Your challenge this month, if you choose to accept it …
3 Things That Have Helped Me in My Testing Career
I’d love to know what things have helped you over your career. If you have more than three, or something you really want to talk about in depth, thats great! Can’t wait to read about them.
How to get involved
- Write a blog on the above topic any time in June , by the 30th
- It can be as long or as short as you want it to be
- Share a link to the blog on this thread
- Receive lots of support, encouragement, and love from the community
- It’s possible you’ll get a shout out from the Ministry of Testing Twitter account @simon_tomes
- I’ll also help promote from my Twitter account
- If you want to get reminders to submit your blog, RSVP below
My contribution for June’s topic
I struggled a bit to articulate myself clearly in this bog post, but I hope I still got my points across successfully.
My contribution has been split into two because it was too big as one. Also I cheated and changed the title as I’m not a tester.
Thanks for sharing @deament.
Do you find in general that “too much” of the things that fill your cup, actually drain it? In your example you get drained by too many people, but also invigorated by seeing and helping people.
Really great advice around self care. I know I definitely don’t do enough.
I really enjoyed both posts. I always see the topics as guidelines rather than rules.
Are there signs of “good culture” from your first organisation that you still look for in new companies? If so, I’d love to know what they are and why they matter to you.
Thank you. Glad there’s some leeway in the themes .
I think I look for good culture, but I don’t have an explicit shopping list in my brain - it turns up more as a feeling that things are right or not.
Off the top of my head, it’s things like:
- Can everyone make meaningful contributions to a discussion, regardless of who else is involved e.g. how senior they are etc?
- Is it OK to make mistakes, provided you have the right attitude about them?
- Are people helped to meet a high standard, and then expected to keep meeting it (in a polite and friendly way)? Does this apply to everyone? I.e. senior people don’t get a pass.
- Is time invested in stuff that doesn’t give direct customer value immediately, but will help with it over the longer term? (I don’t mean YAGNI type stuff, but tests, reviews, test infrastructure etc.)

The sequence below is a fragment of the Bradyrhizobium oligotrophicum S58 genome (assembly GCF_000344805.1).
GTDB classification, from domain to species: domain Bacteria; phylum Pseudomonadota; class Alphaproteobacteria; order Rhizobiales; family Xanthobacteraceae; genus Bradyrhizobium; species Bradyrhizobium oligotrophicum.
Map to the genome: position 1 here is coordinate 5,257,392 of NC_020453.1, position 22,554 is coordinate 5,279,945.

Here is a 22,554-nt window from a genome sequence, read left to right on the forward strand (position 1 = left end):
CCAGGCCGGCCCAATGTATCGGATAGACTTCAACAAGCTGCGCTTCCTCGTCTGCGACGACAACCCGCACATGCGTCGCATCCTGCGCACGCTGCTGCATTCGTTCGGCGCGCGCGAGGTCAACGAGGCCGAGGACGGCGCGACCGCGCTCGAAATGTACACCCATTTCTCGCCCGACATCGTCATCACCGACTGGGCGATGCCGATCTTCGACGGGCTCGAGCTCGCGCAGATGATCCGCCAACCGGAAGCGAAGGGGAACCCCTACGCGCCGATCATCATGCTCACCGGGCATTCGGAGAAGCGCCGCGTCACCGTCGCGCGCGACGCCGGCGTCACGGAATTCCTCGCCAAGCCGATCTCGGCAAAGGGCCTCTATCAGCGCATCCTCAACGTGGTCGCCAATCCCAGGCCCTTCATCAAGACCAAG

Thats been my experience too. There are themes I’d like to see, similar to what you’ve listed, but they can vary depending on the place. Good people make places good.
Thanks for getting involved!
Just realised I hadn’t answered the “why they matter to you” bit of your question, which is important, hard but also probably the most subjective / least universal etc.
I think that many of my attitudes and behaviours stem from an underlying emphasis on dignity. The idea that people have an intrinsic worth, and so I need to respect that and its consequences. That means I try to include everyone, try not to give anyone preferential treatment to people just because of trappings and so on. Also, as long as you can do it without e.g. drowning in a stream of comments from a squillion people, getting contributions from as many people as possible means you’re increasing your chance of finding the golden nugget. I’ve learned from summer students, and from CTOs.
Also, I’ve been in software long enough to have lived through the consequences of shortcuts many times. Sometimes there really is that little time, but not always. When my boss at the company I referred to left, we got him a T-shirt that said: Of course I don’t look busy; I did it right the first time.
Optimising for the medium to long term is good if you can do it - investing in things that will benefit future you, doing this consistently so that present you benefits from things that past you invested in etc. (As in the proverb: the best time to plant a tree is 20 years ago; the next best time is today.)
To an extent yes I need to find a balance. It’s possible to have too much of a good thing
Here is my contribution to this months Bloggers Club:
Three Things That Have Helped Me in My Testing Career
Here’s my small contribution to this mont’s topic:
Turning useful behavior into habits
Great way to think about continuous learning!
I could do with forming that habit. Mine is very sporadic.
It helps to have the snowball effect in mind!